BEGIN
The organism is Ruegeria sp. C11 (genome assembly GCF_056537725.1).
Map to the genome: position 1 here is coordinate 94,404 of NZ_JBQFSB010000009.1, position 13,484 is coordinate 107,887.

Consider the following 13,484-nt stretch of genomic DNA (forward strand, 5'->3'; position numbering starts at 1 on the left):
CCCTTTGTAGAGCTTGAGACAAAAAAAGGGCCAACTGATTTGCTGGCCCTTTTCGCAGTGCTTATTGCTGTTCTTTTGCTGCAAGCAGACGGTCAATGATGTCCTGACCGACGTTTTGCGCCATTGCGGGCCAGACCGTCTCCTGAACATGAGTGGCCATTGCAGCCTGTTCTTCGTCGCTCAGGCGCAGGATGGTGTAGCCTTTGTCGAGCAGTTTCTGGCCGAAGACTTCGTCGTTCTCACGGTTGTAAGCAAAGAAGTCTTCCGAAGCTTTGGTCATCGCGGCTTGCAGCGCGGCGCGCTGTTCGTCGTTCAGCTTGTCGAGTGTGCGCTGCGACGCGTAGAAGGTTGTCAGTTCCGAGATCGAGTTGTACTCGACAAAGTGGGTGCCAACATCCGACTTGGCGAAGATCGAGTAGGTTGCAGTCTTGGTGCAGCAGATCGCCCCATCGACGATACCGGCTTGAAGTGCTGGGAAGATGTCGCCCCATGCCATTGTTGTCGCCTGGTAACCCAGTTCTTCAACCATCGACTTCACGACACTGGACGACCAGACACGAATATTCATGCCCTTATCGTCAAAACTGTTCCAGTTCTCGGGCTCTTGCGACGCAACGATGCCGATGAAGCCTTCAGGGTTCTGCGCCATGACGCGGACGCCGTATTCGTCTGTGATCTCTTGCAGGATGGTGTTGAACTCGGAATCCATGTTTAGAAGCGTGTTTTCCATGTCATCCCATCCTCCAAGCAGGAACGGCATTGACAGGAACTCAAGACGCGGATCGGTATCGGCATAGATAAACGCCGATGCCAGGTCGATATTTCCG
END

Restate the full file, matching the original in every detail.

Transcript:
The organism is Ruegeria sp. C11 (genome assembly GCF_056537725.1).
Map to the genome: position 1 here is coordinate 94,404 of NZ_JBQFSB010000009.1, position 13,484 is coordinate 107,887.

Consider the following 13,484-nt stretch of genomic DNA (forward strand, 5'->3'; position numbering starts at 1 on the left):
CCCTTTGTAGAGCTTGAGACAAAAAAAGGGCCAACTGATTTGCTGGCCCTTTTCGCAGTGCTTATTGCTGTTCTTTTGCTGCAAGCAGACGGTCAATGATGTCCTGACCGACGTTTTGCGCCATTGCGGGCCAGACCGTCTCCTGAACATGAGTGGCCATTGCAGCCTGTTCTTCGTCGCTCAGGCGCAGGATGGTGTAGCCTTTGTCGAGCAGTTTCTGGCCGAAGACTTCGTCGTTCTCACGGTTGTAAGCAAAGAAGTCTTCCGAAGCTTTGGTCATCGCGGCTTGCAGCGCGGCGCGCTGTTCGTCGTTCAGCTTGTCGAGTGTGCGCTGCGACGCGTAGAAGGTTGTCAGTTCCGAGATCGAGTTGTACTCGACAAAGTGGGTGCCAACATCCGACTTGGCGAAGATCGAGTAGGTTGCAGTCTTGGTGCAGCAGATCGCCCCATCGACGATACCGGCTTGAAGTGCTGGGAAGATGTCGCCCCATGCCATTGTTGTCGCCTGGTAACCCAGTTCTTCAACCATCGACTTCACGACACTGGACGACCAGACACGAATATTCATGCCCTTATCGTCAAAACTGTTCCAGTTCTCGGGCTCTTGCGACGCAACGATGCCGATGAAGCCTTCAGGGTTCTGCGCCATGACGCGGACGCCGTATTCGTCTGTGATCTCTTGCAGGATGGTGTTGAACTCGGAATCCATGTTTAGAAGCGTGTTTTCCATGTCATCCCATCCTCCAAGCAGGAACGGCATTGACAGGAACTCAAGACGCGGATCGGTATCGGCATAGATAAACGCCGATGCCAGGTCGATATTTCCG